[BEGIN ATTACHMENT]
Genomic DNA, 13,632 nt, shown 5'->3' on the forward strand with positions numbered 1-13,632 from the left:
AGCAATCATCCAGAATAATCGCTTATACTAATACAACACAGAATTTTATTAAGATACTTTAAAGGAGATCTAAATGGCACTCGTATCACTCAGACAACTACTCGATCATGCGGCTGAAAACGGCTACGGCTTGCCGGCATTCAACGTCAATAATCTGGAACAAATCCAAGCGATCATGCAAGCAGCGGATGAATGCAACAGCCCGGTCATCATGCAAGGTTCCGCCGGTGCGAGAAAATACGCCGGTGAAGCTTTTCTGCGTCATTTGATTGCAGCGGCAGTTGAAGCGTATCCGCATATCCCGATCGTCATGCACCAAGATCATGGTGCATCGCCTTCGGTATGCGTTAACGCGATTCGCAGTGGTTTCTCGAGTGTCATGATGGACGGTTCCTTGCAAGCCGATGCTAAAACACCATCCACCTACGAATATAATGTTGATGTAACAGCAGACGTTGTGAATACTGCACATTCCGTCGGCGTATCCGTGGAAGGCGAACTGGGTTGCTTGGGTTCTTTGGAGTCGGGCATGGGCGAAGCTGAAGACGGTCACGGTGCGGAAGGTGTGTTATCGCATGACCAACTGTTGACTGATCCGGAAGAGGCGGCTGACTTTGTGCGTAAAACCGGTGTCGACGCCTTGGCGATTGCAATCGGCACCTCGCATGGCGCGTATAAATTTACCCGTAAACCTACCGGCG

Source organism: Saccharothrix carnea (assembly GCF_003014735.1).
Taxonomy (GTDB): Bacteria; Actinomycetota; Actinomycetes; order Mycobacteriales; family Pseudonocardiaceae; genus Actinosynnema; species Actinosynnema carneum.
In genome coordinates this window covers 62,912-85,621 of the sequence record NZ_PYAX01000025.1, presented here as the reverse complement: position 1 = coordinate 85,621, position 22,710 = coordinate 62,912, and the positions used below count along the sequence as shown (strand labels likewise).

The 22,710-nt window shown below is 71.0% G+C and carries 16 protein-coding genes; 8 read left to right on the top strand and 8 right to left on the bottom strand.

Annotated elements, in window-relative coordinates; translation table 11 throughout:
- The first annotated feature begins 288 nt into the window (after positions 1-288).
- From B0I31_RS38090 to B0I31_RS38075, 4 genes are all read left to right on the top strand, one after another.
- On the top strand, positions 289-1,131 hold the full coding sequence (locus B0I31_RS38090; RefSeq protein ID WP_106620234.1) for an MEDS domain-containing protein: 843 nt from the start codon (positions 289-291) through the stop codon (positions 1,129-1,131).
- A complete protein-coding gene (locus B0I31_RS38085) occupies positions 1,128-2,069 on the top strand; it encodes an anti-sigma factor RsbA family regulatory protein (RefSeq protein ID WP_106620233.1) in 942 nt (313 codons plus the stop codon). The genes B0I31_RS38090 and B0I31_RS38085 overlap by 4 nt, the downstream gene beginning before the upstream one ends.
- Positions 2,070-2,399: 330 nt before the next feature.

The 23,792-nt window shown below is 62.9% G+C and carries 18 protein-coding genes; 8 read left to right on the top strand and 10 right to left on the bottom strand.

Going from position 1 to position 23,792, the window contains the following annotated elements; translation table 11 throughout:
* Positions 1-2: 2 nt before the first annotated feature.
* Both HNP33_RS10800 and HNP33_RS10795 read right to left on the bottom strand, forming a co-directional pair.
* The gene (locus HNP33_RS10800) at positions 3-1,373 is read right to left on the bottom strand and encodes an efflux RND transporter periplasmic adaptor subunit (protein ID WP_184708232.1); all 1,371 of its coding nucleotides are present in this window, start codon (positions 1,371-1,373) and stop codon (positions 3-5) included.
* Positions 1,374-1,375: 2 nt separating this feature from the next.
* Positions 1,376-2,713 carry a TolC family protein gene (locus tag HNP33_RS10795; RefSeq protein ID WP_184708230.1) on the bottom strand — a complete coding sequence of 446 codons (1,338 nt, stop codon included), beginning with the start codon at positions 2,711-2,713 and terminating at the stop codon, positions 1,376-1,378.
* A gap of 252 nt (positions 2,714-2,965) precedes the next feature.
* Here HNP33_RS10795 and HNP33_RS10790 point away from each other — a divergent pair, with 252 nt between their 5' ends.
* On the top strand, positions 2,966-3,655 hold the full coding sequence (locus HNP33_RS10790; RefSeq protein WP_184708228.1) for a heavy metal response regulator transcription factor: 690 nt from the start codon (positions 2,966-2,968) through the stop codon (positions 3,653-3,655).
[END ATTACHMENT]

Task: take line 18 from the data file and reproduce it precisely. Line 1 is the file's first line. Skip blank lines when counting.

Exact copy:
* Positions 1,374-1,375: 2 nt separating this feature from the next.